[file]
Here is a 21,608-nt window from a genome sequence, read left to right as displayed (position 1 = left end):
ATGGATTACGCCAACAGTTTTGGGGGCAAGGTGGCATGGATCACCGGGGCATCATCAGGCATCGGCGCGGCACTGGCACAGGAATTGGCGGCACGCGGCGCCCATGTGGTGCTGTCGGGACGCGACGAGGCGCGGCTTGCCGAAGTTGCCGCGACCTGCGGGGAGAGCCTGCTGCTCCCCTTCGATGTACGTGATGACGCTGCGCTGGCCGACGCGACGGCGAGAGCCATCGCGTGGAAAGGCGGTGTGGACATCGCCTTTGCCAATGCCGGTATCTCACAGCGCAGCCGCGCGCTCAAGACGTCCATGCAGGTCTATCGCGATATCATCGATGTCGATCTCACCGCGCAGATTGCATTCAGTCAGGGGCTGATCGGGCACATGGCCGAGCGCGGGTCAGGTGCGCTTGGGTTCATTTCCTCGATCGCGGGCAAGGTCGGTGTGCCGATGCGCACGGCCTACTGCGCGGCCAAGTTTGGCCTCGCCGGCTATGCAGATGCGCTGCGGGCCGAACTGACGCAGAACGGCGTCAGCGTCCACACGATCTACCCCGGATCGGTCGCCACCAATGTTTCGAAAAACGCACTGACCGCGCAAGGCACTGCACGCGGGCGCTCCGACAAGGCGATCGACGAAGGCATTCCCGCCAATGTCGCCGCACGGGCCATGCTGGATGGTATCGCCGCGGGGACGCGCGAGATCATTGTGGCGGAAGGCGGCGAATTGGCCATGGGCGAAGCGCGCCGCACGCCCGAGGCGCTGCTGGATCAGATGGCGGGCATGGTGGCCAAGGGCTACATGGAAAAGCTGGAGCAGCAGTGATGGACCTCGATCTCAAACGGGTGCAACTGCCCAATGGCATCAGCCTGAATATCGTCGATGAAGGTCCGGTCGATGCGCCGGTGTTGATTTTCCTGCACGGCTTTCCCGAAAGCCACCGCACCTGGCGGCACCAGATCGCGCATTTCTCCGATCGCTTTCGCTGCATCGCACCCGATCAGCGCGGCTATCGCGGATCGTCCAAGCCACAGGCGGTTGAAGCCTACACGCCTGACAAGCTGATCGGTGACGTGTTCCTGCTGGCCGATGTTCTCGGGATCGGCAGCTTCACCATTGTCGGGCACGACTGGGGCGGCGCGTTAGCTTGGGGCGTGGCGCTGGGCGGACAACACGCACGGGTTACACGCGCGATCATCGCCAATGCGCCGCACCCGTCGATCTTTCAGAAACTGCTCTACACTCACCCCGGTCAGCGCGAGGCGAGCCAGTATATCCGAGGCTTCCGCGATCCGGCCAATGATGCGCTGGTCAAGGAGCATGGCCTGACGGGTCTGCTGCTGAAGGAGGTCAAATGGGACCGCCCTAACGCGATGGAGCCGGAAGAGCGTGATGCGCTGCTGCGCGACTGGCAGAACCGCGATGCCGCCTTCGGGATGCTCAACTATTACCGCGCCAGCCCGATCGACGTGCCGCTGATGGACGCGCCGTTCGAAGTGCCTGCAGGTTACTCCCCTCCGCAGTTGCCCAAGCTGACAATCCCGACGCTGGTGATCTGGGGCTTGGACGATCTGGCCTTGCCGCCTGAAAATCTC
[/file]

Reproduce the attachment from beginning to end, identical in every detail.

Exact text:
Here is a 21,608-nt window from a genome sequence, read left to right as displayed (position 1 = left end):
ATGGATTACGCCAACAGTTTTGGGGGCAAGGTGGCATGGATCACCGGGGCATCATCAGGCATCGGCGCGGCACTGGCACAGGAATTGGCGGCACGCGGCGCCCATGTGGTGCTGTCGGGACGCGACGAGGCGCGGCTTGCCGAAGTTGCCGCGACCTGCGGGGAGAGCCTGCTGCTCCCCTTCGATGTACGTGATGACGCTGCGCTGGCCGACGCGACGGCGAGAGCCATCGCGTGGAAAGGCGGTGTGGACATCGCCTTTGCCAATGCCGGTATCTCACAGCGCAGCCGCGCGCTCAAGACGTCCATGCAGGTCTATCGCGATATCATCGATGTCGATCTCACCGCGCAGATTGCATTCAGTCAGGGGCTGATCGGGCACATGGCCGAGCGCGGGTCAGGTGCGCTTGGGTTCATTTCCTCGATCGCGGGCAAGGTCGGTGTGCCGATGCGCACGGCCTACTGCGCGGCCAAGTTTGGCCTCGCCGGCTATGCAGATGCGCTGCGGGCCGAACTGACGCAGAACGGCGTCAGCGTCCACACGATCTACCCCGGATCGGTCGCCACCAATGTTTCGAAAAACGCACTGACCGCGCAAGGCACTGCACGCGGGCGCTCCGACAAGGCGATCGACGAAGGCATTCCCGCCAATGTCGCCGCACGGGCCATGCTGGATGGTATCGCCGCGGGGACGCGCGAGATCATTGTGGCGGAAGGCGGCGAATTGGCCATGGGCGAAGCGCGCCGCACGCCCGAGGCGCTGCTGGATCAGATGGCGGGCATGGTGGCCAAGGGCTACATGGAAAAGCTGGAGCAGCAGTGATGGACCTCGATCTCAAACGGGTGCAACTGCCCAATGGCATCAGCCTGAATATCGTCGATGAAGGTCCGGTCGATGCGCCGGTGTTGATTTTCCTGCACGGCTTTCCCGAAAGCCACCGCACCTGGCGGCACCAGATCGCGCATTTCTCCGATCGCTTTCGCTGCATCGCACCCGATCAGCGCGGCTATCGCGGATCGTCCAAGCCACAGGCGGTTGAAGCCTACACGCCTGACAAGCTGATCGGTGACGTGTTCCTGCTGGCCGATGTTCTCGGGATCGGCAGCTTCACCATTGTCGGGCACGACTGGGGCGGCGCGTTAGCTTGGGGCGTGGCGCTGGGCGGACAACACGCACGGGTTACACGCGCGATCATCGCCAATGCGCCGCACCCGTCGATCTTTCAGAAACTGCTCTACACTCACCCCGGTCAGCGCGAGGCGAGCCAGTATATCCGAGGCTTCCGCGATCCGGCCAATGATGCGCTGGTCAAGGAGCATGGCCTGACGGGTCTGCTGCTGAAGGAGGTCAAATGGGACCGCCCTAACGCGATGGAGCCGGAAGAGCGTGATGCGCTGCTGCGCGACTGGCAGAACCGCGATGCCGCCTTCGGGATGCTCAACTATTACCGCGCCAGCCCGATCGACGTGCCGCTGATGGACGCGCCGTTCGAAGTGCCTGCAGGTTACTCCCCTCCGCAGTTGCCCAAGCTGACAATCCCGACGCTGGTGATCTGGGGCTTGGACGATCTGGCCTTGCCGCCTGAAAATCTC